morrisons buillding

Source: Morrisons

Unconfirmed reports this week that Morrisons is exploring the sale of Rathbones are potentially embarrassing to Morrisons and to CEO Rami Baitiéh if true

With high inflation and higher interest rates, M&A deals have been in short supply in recent times. And despite a more settled picture, an anticipated resurgence of deal activity has failed to materialise, with Newlat’s noisy withdrawal from the Princes sale last week symptomatic of the stop-start market right now.

But the most poignant ‘play’ in the market currently isn’t Princes. It’s Morrisons, the elephant in the room of the M&A scene.

Morrisons is one of the UK’s biggest manufacturers, when all is told, owning eggs, fish, meat, produce and bakery facilities, among others.

And two weeks ago, new Morrisons CEO Rami Baitiéh insisted in his first media appearance that the manufacturing businesses were not for sale. On the contrary, they were a strategic advantage, he told journalists.

“Our manufacturing, our production centres, our relationship with 3,000 British farmers, all of these things are strengths and competitive advantages to Morrisons,” he said. “My priority is how to bring innovation and productivity to our manufacturing system, to our manufacturing model and how to make them even brighter and better in the future.”

So unconfirmed reports this week that Morrisons is exploring the sale of Rathbones, its Wakefield bakery, are potentially embarrassing to Morrisons and to Baitiéh if true. Embarrassing but not entirely surprising. Even with its forecourts off the balance sheet via CD&R’s £2.5bn asset swap into ‘sister’ business MFG, Morrisons is still mired in debt: £4bn or more depending on how much of it is invested back into the business. (And judging by the performance of its Wimbledon and now Ealing store in the Grocer 33 in recent weeks, its store estate is in urgent need of investment.)

As such, while CD&R vowed ahead of its takeover to keep its integrated supply chain intact – just as Kraft insisted it would not close the Somerdale factory in its 2010 Cadbury hostile takeover – the expectation among rivals in the trade (and the City) remains that some or all of the manufacturing facilities would be sold off by its private equity owners in the fullness of time, whatever Baitiéh says.

So, if the reports are true, it would surely be the tip of the iceberg: code for all its manufacturing businesses being for sale, for the right price of course. And that’s where it gets interesting.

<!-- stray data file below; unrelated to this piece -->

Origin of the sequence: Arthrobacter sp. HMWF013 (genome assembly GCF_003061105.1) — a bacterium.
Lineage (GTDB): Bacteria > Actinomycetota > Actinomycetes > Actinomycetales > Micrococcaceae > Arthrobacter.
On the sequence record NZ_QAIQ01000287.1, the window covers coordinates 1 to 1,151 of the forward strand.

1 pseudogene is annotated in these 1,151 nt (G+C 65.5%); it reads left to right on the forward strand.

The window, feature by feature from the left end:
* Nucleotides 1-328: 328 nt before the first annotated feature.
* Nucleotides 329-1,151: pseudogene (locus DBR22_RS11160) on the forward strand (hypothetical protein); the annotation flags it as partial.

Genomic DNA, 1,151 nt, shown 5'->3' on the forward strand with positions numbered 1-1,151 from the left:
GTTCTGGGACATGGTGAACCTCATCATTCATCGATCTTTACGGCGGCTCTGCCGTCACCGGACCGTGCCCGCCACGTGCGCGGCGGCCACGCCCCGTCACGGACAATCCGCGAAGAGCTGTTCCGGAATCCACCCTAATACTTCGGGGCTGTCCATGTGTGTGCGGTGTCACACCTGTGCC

How much is the bakery business worth? The old Rathbones-Kear plant and machinery was acquired from administrators for £15m in 2005. Since then it’s invested in crumpets and pitta bread capacity, while closing the Wigan plant. But it’s doubtful it would be worth much more than the asset value of those two newish plants. For two reasons.

On the supply side there’s an excess of plant bread capacity in the UK. So to make it profitable you need to run your plants flat out. But Morrisons volumes (and bread volumes generally) have been declining for a number of years. Hence pre-tax profits in its latest accounts (from 2022) of just £770,000.

And even though it won the Waitrose own-label contract in January, it would require Morrisons to offer a very long contract, at a very attractive price, to sweeten the deal for any purchaser.

And then there’s demand. The possibilities are not exactly Endless. The private equity owners of Hovis might fancy looking to increase branded Hovis production (which offers potentially higher margins). But it seems fanciful. It’s already looking to exit Bright Blue Foods and if it doesn’t want the same from Hovis any time soon, it’s more likely to acquire Kingsmill, with the latter’s plummeting share (now below 3%) meaning ABF has better things to do with its money than invest in more bakery capacity. Similarly Grupo Bimbo, the only other acquisitive player in recent years, has capacity coming out of its ears, while Fine Lady and Jacksons seem happy where they are.

As such, Rathbones would be a tough asset to get away. And if the aim of the game for Morrisons is to reduce debt, on a multiple of five or six times EBITDA, it would need a lot more disposals where that one came from for Morrisons to make meaningful inroads into its debt pile.

What’s more, those other factories are likely to face similar issues. Ex Morrisons CEO David Potts admitted last year that the integrated supply chain model doesn’t work when there’s inflation as “you’re effectively competing against yourself”.

But even with inflation coming down falling, it’s really hard to make an integrated supply chain work if the core business is declining. It makes perfect sense for fast-growing Lidl, which recently brought its UK soft drinks capacity in house. And it was a perfectly reasonable move when Morrisons was an aspirational regional supermarket looking to become a national one via the imminent acquisition of Safeway. But less so now.